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  • I have a questions for you. Since i'm emancipated do I still have to have my parent sign for me to get a tatoo in arizona. And if not would i have to bring the emancipation papers with me to get a tatoo.thanx for answering all my questions.

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  • Can I get emancipated if I'm only 15, if I'm pregnant, and still going to school? And can I live with my boyfriend which he has a job and will prvied everything needed for me and my baby.

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    Speak Up! - View Question #17467


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    Question:

    Can I transfer to a out of state school without parental permission at the age of 17?



    Answer:

    Depending on the situation, you cannot move out of your parent’s house without their permission if you are 17. You can legally move out without your parents’ permission when you are 18 years old.  In Arizona, under A.R.S. § 8-201(3), "adult" means a person who is eighteen years of age or older. 

     

    Until then, your parents are responsible for you and, under A.R.S. § 12-661, they are also responsible for your actions.  If your parents know where you are, that you are with another responsible adult, and they allow you to stay there, they are “permitting” you to be there.  If, while you were there, they do not provide reasonable support and maintain regular contact with you, including providing normal supervision, their actions may constitute abandonment.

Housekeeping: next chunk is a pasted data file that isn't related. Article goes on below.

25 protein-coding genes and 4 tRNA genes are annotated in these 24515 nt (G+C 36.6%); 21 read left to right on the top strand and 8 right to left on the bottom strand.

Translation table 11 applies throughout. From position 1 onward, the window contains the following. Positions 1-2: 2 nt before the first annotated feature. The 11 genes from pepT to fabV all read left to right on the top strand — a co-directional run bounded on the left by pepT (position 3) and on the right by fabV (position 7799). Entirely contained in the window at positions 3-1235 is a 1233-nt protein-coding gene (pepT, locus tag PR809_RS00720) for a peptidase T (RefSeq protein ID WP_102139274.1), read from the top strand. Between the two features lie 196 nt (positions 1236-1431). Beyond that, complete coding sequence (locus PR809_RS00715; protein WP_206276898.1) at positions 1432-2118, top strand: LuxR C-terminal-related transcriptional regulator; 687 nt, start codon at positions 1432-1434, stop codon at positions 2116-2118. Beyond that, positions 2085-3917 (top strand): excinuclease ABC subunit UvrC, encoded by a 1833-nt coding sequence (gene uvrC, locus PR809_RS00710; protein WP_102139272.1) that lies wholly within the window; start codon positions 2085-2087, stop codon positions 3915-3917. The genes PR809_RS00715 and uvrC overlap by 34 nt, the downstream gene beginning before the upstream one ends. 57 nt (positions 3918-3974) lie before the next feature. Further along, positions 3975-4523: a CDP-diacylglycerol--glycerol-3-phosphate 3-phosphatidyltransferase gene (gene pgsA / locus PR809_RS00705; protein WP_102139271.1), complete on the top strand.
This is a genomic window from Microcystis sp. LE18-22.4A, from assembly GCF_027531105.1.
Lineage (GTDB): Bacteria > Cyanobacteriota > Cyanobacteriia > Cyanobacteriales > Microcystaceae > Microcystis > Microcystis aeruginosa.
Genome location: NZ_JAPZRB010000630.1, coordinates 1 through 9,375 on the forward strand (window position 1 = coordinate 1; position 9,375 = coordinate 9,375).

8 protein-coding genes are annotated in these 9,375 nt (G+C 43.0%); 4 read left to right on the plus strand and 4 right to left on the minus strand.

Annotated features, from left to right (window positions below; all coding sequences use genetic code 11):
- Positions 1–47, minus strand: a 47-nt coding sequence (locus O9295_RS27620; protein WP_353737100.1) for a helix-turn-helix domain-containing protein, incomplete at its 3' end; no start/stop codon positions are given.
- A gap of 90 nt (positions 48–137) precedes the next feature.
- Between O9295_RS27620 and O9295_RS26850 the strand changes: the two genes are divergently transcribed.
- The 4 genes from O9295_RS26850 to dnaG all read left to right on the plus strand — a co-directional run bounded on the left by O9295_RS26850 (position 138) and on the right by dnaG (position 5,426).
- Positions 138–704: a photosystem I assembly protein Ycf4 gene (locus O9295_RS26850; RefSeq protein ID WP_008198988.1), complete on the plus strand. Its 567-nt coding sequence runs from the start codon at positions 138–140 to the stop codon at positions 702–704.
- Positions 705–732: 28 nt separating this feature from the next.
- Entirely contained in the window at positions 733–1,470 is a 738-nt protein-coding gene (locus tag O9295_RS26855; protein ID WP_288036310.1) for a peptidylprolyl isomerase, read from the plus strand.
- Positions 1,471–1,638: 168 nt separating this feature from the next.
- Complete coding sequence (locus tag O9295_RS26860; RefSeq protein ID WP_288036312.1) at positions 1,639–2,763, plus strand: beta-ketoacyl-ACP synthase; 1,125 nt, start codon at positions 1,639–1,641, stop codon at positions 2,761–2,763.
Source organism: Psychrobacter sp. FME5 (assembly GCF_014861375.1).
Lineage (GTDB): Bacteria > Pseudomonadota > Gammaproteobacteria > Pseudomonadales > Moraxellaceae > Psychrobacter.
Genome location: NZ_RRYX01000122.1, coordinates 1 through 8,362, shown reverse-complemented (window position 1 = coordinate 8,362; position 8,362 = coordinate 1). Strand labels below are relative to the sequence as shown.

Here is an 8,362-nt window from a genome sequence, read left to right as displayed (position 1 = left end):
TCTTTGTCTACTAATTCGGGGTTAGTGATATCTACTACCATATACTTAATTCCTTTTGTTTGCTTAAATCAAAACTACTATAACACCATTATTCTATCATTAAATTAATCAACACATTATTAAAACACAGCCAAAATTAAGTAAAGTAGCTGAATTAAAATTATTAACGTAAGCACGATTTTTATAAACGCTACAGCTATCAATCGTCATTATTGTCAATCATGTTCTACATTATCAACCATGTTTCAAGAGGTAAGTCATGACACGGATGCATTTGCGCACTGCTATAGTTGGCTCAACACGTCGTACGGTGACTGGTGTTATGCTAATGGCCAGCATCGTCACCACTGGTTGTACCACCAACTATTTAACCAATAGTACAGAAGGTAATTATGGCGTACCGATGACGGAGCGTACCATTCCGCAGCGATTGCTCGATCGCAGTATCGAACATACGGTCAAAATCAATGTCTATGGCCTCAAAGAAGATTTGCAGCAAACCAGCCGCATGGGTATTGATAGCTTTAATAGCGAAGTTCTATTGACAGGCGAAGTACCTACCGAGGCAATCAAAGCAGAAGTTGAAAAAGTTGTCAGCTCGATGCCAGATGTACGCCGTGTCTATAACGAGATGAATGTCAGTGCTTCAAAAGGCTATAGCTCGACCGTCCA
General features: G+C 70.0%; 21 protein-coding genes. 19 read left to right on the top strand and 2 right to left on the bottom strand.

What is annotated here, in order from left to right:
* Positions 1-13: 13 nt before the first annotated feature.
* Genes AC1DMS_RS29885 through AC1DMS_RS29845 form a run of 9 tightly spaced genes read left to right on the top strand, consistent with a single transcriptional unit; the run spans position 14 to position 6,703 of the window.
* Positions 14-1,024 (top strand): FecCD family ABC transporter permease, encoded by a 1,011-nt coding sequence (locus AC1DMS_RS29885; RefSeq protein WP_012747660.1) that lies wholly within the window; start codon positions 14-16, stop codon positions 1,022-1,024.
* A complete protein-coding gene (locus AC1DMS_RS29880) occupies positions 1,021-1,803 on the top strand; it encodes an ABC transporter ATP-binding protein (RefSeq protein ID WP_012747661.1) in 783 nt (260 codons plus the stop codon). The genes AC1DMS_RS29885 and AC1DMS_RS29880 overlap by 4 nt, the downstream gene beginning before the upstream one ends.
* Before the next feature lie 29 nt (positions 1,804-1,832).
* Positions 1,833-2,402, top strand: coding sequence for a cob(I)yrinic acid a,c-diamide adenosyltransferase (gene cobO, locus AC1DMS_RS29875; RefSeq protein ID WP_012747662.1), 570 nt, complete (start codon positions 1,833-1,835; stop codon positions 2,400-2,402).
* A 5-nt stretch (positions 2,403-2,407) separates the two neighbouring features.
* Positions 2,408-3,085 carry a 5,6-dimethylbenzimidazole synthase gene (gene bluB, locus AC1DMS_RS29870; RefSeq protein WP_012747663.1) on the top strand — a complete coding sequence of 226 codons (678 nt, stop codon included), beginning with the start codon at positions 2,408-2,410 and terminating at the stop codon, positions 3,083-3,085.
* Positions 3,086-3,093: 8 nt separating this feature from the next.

Otherwise, you can try to become emancipated if you are 16 or 17 years old, which means that the courts will legally separate you from your parents.  You would assume most all of the responsibilities of an adult.  You would have to demonstrate that you can live independently and then the court would determine if that is in your best interest.  Your parents would have an opportunity to object during the court process.  For more information about the emancipation process, visit Laws - Emancipation on this site or you can view an Emancipation Informational Booklet from the Arizona Supreme Court Administrative Office of the Courts, Dependent Children's Division or you can visit the Emancipation of a Minor online information page


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